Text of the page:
A cancer diagnosis is an experience that nobody wants to face. In addition to attending medical appointments and treatment therapies, you must deal with the emotional ramifications of such a significant medical issue. While life has permanently changed for you, the financial responsibilities of life do not disappear.
As of 2015, over 36 million people around the world currently live with HIV/AIDS. It is estimated that over a million people die of the disease each year.
Thanks to continuing medical advancements, this mortality rate is no longer on the rise. However, treatments can be costly, and are only available to a little more than half of all people suffering from the disease.
Even still, there is also a large stigma surrounding HIV/AIDS, which can also contribute to people remaining silent about their diagnosis and failing to seek proper treatment.
When people think about September, they have a tendency to think of Labor Day and the start of the school year. They’re much less likely to think about September as Tumor Awareness Month.
Alzheimer’s can be a deeply painful disorder for those with the condition and their loved ones. Since it can cause severe memory loss, it leaves people unable to engage in the activities they used to enjoy and interact with the people they loved. Worse yet, it remains relatively mysterious-- we don’t know for a fact what causes it.
You may have had your job for one month, one year, or even one decade. Either way, it can be a shock when you suffer from an illness or accident that leaves you unable to work. Suddenly, things like buying groceries and paying your bills are impossible due to your new lack of cash flow. At this point, you probably feel stuck.
Over 1 million American veterans have a VA disability rating of 70% or higher. According to the VA’s disability percentage breakdown, a rating of 70% or more indicates that a veteran’s condition is severe enough to prevent them from working regularly or living without assistance of some kind. This is also part of the requirement for Social Security disability insurance (SSDI), which is provided to Americans who are considered “totally and permanently disabled”.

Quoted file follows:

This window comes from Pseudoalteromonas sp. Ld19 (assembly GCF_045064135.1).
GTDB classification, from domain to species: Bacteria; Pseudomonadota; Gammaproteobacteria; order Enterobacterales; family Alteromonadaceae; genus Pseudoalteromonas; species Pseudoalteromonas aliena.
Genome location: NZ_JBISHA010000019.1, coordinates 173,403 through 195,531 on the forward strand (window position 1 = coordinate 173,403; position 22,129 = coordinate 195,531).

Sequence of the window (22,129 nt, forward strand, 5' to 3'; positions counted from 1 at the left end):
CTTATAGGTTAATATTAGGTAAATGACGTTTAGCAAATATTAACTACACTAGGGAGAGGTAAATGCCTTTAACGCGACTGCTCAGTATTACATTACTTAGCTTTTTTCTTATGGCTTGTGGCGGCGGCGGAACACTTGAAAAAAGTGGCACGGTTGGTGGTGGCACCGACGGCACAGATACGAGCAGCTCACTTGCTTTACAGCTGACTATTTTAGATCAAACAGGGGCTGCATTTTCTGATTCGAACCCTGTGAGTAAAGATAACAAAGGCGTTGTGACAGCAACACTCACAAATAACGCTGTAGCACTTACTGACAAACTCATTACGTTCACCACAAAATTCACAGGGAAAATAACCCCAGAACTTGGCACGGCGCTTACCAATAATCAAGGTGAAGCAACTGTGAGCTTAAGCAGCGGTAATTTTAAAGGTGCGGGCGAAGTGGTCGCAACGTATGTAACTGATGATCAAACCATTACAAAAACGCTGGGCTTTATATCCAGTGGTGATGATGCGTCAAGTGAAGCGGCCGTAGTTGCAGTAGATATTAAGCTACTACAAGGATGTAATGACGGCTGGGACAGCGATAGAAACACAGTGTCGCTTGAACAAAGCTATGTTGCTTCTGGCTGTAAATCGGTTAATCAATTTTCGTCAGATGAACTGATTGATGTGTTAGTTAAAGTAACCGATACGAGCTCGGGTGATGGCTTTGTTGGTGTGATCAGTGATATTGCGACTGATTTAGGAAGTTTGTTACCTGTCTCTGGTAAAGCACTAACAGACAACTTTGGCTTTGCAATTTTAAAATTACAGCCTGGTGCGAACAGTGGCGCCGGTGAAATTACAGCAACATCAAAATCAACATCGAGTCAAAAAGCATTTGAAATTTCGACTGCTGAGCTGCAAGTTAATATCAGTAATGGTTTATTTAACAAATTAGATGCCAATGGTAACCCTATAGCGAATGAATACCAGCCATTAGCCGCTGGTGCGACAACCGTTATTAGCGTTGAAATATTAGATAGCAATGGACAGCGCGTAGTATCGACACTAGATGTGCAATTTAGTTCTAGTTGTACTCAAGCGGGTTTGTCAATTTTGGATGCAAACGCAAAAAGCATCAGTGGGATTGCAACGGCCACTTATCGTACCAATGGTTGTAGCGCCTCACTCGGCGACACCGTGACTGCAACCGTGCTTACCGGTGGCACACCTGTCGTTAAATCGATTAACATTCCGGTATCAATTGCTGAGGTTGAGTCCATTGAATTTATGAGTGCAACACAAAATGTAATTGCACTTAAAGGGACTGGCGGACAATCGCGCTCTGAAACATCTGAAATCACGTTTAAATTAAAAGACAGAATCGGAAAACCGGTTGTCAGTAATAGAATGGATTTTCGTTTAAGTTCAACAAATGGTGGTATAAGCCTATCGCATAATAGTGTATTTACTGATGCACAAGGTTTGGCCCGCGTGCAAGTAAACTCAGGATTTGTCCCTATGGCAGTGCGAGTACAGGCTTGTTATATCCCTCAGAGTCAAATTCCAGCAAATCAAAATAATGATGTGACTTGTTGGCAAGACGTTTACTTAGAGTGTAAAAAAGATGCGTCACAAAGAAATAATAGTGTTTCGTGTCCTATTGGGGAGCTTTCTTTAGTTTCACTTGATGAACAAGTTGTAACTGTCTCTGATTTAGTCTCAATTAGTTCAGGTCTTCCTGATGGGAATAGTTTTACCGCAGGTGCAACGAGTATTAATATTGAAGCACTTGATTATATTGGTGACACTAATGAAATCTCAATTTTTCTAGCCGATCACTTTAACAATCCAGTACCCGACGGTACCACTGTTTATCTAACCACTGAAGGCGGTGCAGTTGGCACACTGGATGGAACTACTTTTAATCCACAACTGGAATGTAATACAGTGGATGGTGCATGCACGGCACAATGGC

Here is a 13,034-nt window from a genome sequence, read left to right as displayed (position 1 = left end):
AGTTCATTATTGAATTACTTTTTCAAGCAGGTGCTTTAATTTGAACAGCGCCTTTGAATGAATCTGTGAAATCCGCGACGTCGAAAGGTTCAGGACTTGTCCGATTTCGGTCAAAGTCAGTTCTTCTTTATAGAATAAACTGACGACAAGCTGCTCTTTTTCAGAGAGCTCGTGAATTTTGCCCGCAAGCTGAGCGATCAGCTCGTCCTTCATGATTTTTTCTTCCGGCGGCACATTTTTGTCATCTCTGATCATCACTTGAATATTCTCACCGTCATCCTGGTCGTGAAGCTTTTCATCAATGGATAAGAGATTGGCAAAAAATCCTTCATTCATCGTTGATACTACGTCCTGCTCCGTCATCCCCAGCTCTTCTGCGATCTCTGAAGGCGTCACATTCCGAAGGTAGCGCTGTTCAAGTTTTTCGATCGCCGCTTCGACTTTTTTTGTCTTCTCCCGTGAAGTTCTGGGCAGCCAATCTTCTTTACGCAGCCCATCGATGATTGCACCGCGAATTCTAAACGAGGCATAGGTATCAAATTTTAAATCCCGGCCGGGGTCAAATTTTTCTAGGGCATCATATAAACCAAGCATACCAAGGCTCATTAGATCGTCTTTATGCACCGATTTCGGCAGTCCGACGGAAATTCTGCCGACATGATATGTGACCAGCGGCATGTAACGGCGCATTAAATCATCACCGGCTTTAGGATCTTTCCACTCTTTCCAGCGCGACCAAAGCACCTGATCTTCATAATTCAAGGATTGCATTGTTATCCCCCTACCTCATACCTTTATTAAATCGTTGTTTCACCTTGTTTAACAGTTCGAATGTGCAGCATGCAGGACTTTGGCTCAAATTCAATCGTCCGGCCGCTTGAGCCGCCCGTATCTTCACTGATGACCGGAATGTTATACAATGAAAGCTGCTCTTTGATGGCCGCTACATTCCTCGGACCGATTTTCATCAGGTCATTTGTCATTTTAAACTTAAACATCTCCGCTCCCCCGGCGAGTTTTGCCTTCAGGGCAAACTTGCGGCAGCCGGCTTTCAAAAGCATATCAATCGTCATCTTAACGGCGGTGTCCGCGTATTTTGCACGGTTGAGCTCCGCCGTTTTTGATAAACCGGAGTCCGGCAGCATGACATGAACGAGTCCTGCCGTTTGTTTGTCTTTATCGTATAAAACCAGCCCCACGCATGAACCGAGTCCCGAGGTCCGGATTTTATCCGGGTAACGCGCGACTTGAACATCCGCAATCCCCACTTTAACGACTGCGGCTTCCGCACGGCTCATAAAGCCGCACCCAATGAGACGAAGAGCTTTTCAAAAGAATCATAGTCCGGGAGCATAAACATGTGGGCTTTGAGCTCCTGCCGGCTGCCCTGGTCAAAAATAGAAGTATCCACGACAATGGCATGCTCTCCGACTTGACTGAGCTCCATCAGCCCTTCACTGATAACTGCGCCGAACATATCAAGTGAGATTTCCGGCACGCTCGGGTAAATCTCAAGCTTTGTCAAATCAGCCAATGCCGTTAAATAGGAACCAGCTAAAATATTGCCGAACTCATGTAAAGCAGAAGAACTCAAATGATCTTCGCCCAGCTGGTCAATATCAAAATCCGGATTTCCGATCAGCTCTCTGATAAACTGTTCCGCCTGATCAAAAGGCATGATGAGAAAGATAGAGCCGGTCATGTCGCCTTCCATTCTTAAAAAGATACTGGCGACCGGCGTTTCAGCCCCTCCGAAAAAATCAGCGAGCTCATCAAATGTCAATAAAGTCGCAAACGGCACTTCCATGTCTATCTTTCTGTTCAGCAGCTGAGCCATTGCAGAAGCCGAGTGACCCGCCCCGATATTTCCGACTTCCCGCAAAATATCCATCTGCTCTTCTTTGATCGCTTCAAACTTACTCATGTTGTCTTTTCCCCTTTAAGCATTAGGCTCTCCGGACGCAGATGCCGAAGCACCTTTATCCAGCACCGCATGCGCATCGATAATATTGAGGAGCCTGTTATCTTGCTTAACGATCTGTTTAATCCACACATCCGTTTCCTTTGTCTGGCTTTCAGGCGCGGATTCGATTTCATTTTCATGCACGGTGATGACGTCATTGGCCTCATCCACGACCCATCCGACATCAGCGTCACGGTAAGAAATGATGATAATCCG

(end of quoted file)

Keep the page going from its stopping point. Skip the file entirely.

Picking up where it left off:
Around 1 in 30 Americans experience some degree of scoliosis. It is both the most common spinal deformity as well as the least predictable one, seeing as we are still unsure of what causes almost 80% of cases. However, with recent medical advancements, treatment allows the majority of people with scoliosis to heal and continue living normal, healthy lives.
Continue below to learn more about scoliosis and see why, this June, it is time to spread awareness, knowledge, and motivation to fight for a future without scoliosis.
Every June since it’s beginning in 1994, people around the world wear blue in support of men’s health. Men’s Health Month was created to inform people about the medical problems that males are at risk of facing in their lifetime, such as testicular cancer and prostate cancer. While some forms of these cancers have a rapid onset, the majority of testicular and prostate issues can be diagnosed and treated much easier if caught early on.
Continue below to learn more about men's health and see how you can help the men and boys in your life to stay healthy and supported.
Around 3 million people in the United States rely on a wheelchair every day. From daily tasks to general mobility, wheelchairs provide people with a way to overcome their disability and live relatively normal lives. However, even today, accessibility issues isolate wheelchair users and prevent them from seeing much of the world.
This International Wheelchair Day, do your part to learn about the afflictions that limit mobility and bring awareness to the struggles wheelchair users face. With education, the future will continue to become accessible for all.
Most people can hear the words “Alzheimer’s”, “cancer”, or “stroke” and know what you are talking about. This is because these are diseases that, while severe, are relatively common.
But what about the diseases that aren’t as well known.
Millions of Americans and their families are affected by rare diseases every year. On February 28th, these victims are given a platform to speak about their illnesses and raise awareness for the challenges they face every day.